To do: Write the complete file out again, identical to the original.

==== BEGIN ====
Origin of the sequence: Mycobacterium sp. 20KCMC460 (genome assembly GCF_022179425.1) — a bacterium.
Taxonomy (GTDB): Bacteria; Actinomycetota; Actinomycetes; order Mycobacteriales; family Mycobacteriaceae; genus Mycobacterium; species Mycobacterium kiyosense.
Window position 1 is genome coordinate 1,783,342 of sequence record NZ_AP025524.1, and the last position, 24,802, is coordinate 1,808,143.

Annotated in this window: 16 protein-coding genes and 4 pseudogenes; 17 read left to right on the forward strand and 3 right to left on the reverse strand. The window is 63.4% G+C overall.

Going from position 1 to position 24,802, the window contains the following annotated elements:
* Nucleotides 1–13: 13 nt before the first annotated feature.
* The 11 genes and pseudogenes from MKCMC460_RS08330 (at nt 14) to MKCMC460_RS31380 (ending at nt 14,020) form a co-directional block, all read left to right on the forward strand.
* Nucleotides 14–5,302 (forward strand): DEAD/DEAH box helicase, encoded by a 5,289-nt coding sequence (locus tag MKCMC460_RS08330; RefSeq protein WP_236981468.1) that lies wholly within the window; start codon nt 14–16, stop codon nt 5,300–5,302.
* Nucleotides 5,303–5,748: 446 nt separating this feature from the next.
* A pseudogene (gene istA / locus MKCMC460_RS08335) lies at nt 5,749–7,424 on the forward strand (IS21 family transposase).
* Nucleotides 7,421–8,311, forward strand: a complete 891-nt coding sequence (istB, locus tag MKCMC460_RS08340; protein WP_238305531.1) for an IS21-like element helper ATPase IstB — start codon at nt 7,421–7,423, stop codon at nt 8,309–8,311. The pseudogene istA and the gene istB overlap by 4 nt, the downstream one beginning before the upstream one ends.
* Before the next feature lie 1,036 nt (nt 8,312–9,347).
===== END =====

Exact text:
Origin of the sequence: Mycobacterium sp. 20KCMC460 (genome assembly GCF_022179425.1) — a bacterium.
Taxonomy (GTDB): Bacteria; Actinomycetota; Actinomycetes; order Mycobacteriales; family Mycobacteriaceae; genus Mycobacterium; species Mycobacterium kiyosense.
Window position 1 is genome coordinate 1,783,342 of sequence record NZ_AP025524.1, and the last position, 24,802, is coordinate 1,808,143.

Annotated in this window: 16 protein-coding genes and 4 pseudogenes; 17 read left to right on the forward strand and 3 right to left on the reverse strand. The window is 63.4% G+C overall.

Going from position 1 to position 24,802, the window contains the following annotated elements:
* Nucleotides 1–13: 13 nt before the first annotated feature.
* The 11 genes and pseudogenes from MKCMC460_RS08330 (at nt 14) to MKCMC460_RS31380 (ending at nt 14,020) form a co-directional block, all read left to right on the forward strand.
* Nucleotides 14–5,302 (forward strand): DEAD/DEAH box helicase, encoded by a 5,289-nt coding sequence (locus tag MKCMC460_RS08330; RefSeq protein WP_236981468.1) that lies wholly within the window; start codon nt 14–16, stop codon nt 5,300–5,302.
* Nucleotides 5,303–5,748: 446 nt separating this feature from the next.
* A pseudogene (gene istA / locus MKCMC460_RS08335) lies at nt 5,749–7,424 on the forward strand (IS21 family transposase).
* Nucleotides 7,421–8,311, forward strand: a complete 891-nt coding sequence (istB, locus tag MKCMC460_RS08340; protein WP_238305531.1) for an IS21-like element helper ATPase IstB — start codon at nt 7,421–7,423, stop codon at nt 8,309–8,311. The pseudogene istA and the gene istB overlap by 4 nt, the downstream one beginning before the upstream one ends.
* Before the next feature lie 1,036 nt (nt 8,312–9,347).